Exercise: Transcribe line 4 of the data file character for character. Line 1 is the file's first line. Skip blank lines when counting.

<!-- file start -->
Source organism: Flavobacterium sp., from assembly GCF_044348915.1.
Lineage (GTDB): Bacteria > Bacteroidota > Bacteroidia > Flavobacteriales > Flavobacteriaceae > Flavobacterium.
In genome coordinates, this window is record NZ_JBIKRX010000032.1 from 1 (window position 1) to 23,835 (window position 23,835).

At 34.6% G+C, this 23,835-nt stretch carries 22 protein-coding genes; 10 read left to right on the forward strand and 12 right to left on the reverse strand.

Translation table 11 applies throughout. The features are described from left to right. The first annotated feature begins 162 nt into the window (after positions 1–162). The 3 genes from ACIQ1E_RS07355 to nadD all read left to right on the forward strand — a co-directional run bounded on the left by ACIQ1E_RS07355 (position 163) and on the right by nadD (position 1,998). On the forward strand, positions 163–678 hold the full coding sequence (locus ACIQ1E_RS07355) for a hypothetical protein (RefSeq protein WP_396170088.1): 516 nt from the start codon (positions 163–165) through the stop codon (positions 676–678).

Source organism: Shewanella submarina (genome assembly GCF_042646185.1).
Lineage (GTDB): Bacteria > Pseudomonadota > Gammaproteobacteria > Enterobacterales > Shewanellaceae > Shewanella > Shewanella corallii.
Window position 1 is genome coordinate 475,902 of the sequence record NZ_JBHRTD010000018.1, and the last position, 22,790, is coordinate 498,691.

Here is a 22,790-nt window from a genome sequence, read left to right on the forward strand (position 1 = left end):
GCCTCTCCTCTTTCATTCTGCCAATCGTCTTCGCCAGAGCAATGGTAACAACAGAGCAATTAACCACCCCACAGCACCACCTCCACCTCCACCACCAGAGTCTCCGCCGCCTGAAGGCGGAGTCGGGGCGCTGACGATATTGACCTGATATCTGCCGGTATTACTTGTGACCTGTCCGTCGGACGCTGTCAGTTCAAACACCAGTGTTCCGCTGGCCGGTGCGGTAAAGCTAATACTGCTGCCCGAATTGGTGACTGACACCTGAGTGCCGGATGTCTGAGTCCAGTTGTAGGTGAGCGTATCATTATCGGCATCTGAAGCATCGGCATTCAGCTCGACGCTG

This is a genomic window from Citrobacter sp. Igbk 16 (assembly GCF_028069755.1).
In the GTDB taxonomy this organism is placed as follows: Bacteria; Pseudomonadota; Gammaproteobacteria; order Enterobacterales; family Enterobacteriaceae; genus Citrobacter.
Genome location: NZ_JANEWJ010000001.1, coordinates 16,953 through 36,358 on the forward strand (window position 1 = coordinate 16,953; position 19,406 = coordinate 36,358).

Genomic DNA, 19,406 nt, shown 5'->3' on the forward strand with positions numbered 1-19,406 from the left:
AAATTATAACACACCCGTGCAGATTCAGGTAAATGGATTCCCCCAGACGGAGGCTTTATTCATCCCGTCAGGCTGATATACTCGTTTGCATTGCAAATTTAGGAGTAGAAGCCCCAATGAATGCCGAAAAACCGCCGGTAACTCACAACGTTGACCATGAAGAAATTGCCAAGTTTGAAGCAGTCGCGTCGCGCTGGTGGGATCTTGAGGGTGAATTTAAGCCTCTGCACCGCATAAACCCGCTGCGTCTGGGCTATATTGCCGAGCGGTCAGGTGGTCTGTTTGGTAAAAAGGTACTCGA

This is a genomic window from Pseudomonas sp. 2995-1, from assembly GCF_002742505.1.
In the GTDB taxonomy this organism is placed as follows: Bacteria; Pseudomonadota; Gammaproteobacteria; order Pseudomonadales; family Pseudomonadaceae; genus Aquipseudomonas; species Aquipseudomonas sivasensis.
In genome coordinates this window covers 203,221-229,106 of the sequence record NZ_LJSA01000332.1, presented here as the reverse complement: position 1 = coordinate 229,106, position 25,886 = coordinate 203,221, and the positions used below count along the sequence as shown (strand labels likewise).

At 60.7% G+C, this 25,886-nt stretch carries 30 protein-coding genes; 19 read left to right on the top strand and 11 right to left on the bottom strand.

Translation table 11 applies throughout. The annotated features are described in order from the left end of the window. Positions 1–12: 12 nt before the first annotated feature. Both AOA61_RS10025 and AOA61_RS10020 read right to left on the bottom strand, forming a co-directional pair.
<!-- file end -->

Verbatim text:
At 34.6% G+C, this 23,835-nt stretch carries 22 protein-coding genes; 10 read left to right on the forward strand and 12 right to left on the reverse strand.